Jan Beatty – title poem from Red Sugar (University of Pittsburgh Press 2008)
When I came across Red Sugar, via recommendation on Amazon no less, I got angry that I hadn't heard of her sooner. I felt cheated that I had not known about her in grad school; I could have learned so much! So, although she's pretty well established with three books published already, I think it's appropriate to include her work as the final post for the week because I love the raucous, decadent, visceral images and unflinching narrative that is so gloriously woman-centered.
You walk inside yourself on roads and ropes
of blood vessels and tendons, you walk inside
yourself and eat weather
When I was young, I was a comet
with an unending shimmering tail,
and I flew over the brokenness below
that was my life. I didn’t know until I was
twelve that we carry other bodies inside us.
Not babies, but bodies of blood
that speak to us in plutonic languages
of pith and serum. When I was
six, there was a man in the woods,
naked. I didn’t know him, but I knew
he was a wrong kind of man/so I ran.
With my inside body I see his skinny
white bones and curled mouth, he looks
like sickness and it’s the body inside me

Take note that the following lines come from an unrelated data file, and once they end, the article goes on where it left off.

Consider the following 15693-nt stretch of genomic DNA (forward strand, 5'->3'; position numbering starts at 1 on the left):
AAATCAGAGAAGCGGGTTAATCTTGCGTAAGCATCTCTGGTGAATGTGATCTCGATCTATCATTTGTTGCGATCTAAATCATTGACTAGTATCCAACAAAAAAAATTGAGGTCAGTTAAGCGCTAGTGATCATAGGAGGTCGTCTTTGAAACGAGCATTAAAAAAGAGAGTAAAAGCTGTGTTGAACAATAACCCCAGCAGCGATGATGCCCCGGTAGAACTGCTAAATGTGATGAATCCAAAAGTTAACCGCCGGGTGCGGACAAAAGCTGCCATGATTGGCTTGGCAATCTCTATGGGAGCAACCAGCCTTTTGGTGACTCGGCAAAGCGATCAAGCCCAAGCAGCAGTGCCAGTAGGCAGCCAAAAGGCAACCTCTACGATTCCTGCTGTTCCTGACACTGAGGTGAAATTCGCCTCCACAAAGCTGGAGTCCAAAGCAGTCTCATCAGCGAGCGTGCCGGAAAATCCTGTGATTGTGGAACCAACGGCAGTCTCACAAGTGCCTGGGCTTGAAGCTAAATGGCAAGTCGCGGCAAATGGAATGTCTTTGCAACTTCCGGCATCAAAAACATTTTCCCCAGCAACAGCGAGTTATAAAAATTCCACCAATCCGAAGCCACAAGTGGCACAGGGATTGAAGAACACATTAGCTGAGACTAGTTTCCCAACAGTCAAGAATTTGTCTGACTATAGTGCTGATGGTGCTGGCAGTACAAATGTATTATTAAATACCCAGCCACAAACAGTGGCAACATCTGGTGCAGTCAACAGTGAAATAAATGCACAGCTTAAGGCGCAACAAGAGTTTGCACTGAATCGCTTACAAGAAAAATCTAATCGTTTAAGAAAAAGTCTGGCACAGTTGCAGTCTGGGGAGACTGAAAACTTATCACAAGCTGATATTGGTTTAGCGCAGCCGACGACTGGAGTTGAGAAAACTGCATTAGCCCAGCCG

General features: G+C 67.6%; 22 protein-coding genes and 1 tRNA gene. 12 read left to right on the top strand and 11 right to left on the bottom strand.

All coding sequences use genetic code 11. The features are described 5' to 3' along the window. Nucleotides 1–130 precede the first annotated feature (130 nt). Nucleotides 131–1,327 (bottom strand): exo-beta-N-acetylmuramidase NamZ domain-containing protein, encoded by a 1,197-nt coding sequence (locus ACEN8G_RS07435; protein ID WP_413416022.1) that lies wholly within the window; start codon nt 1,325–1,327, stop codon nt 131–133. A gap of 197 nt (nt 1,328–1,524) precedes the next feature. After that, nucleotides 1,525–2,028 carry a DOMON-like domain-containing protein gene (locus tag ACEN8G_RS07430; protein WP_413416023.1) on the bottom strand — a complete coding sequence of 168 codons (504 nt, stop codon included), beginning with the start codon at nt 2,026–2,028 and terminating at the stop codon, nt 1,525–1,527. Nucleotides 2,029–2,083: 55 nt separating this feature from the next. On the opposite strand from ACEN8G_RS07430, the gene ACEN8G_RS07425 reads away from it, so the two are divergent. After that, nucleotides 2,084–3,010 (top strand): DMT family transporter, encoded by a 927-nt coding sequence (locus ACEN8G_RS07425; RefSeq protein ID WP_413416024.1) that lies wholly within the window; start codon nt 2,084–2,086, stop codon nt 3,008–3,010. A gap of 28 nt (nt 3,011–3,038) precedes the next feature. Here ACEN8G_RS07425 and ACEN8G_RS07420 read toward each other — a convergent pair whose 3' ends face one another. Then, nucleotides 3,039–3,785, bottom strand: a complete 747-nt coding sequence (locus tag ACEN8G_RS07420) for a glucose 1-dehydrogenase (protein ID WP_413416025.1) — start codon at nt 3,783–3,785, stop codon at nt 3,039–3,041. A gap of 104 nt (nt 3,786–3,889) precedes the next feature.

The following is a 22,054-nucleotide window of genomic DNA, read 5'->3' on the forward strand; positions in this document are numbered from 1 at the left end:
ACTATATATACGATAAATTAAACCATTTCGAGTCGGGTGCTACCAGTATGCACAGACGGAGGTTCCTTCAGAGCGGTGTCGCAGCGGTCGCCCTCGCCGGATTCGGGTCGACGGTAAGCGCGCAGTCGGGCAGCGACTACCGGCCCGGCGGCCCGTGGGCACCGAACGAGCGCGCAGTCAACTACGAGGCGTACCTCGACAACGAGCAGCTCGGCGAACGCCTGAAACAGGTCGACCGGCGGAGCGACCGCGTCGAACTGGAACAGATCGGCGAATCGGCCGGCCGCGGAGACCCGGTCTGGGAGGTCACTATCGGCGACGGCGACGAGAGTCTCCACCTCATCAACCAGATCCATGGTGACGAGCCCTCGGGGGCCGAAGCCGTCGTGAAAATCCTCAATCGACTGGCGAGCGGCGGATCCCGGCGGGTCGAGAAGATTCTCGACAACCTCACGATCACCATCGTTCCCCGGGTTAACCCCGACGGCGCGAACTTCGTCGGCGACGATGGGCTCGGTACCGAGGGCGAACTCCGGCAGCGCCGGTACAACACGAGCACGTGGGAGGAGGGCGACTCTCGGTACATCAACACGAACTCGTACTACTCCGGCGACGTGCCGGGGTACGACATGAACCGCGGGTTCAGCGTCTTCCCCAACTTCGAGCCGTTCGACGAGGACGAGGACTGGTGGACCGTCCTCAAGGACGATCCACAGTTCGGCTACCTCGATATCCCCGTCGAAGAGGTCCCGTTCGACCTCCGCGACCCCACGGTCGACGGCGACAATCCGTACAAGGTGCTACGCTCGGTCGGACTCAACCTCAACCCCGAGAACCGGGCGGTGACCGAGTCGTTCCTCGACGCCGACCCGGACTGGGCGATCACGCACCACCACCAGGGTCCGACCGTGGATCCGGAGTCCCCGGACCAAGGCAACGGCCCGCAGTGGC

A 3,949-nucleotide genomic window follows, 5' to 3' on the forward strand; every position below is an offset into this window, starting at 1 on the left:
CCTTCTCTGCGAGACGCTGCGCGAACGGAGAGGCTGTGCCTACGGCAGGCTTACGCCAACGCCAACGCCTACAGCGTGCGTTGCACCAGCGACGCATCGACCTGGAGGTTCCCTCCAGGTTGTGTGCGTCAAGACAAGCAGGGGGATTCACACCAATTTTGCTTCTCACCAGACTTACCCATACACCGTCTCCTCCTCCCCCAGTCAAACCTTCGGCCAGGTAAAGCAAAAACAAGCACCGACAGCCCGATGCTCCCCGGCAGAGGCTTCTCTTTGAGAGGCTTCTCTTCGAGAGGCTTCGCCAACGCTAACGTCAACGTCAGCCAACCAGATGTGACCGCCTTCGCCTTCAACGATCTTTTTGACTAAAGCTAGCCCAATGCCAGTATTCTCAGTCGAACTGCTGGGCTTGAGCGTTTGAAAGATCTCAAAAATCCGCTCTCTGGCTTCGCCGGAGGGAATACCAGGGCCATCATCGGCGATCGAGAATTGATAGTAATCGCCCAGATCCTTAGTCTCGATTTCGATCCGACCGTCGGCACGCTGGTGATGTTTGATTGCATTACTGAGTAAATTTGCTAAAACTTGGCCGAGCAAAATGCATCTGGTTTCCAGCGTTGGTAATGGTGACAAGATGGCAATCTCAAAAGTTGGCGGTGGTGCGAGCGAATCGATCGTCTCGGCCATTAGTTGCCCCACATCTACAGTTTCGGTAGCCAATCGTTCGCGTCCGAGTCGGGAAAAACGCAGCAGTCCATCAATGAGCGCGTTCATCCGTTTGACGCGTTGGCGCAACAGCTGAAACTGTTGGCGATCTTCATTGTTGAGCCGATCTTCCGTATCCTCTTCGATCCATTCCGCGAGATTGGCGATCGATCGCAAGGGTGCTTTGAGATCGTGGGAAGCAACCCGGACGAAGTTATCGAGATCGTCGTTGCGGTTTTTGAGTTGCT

that’s running, my red sugar body
that shows me the brutal road to love,
the one good man, the one song
I can keep as mine. I heard it once
when I was waitressing, something
made me turn my head, made me
swivel to look at a woman across
the room, wasn’t even my station,
but the red sugar said, go. When I
saw her up close, I knew she was
blood. I can’t explain this—I only met
my mother once. I said, Do you know
a woman named Dorothy? Her face
was pale, she said, No—in that hard way.
Maybe her red sugar told her to run—
but before she left, she grabbed my arm,
said, I did have a sister named Dorothy,
but she died. Two inches away from her
dyed blond hair, I said, okay, but both
our inside bodies knew she was lying.
Some people call it eating weather—
the way you swallow what you know,
but keep it—later it rises like a storm
from another world, reptilian and hungry.
It’s the thickness that drives us and
stains us, the not asking/just coming/
the cunt alive and jewel-like/the uncut
garnet and the lava flow/it’s barbarism/
bloodletting/the most liquid part of us/
spilling/spreading/the granular red sea
of sap and gore/sinking/moving forward
at the same time/slippery/red
containing blue/it’s the sweet,
deep inside of the body.
For more, see this video of the badass poem "I Shoot You."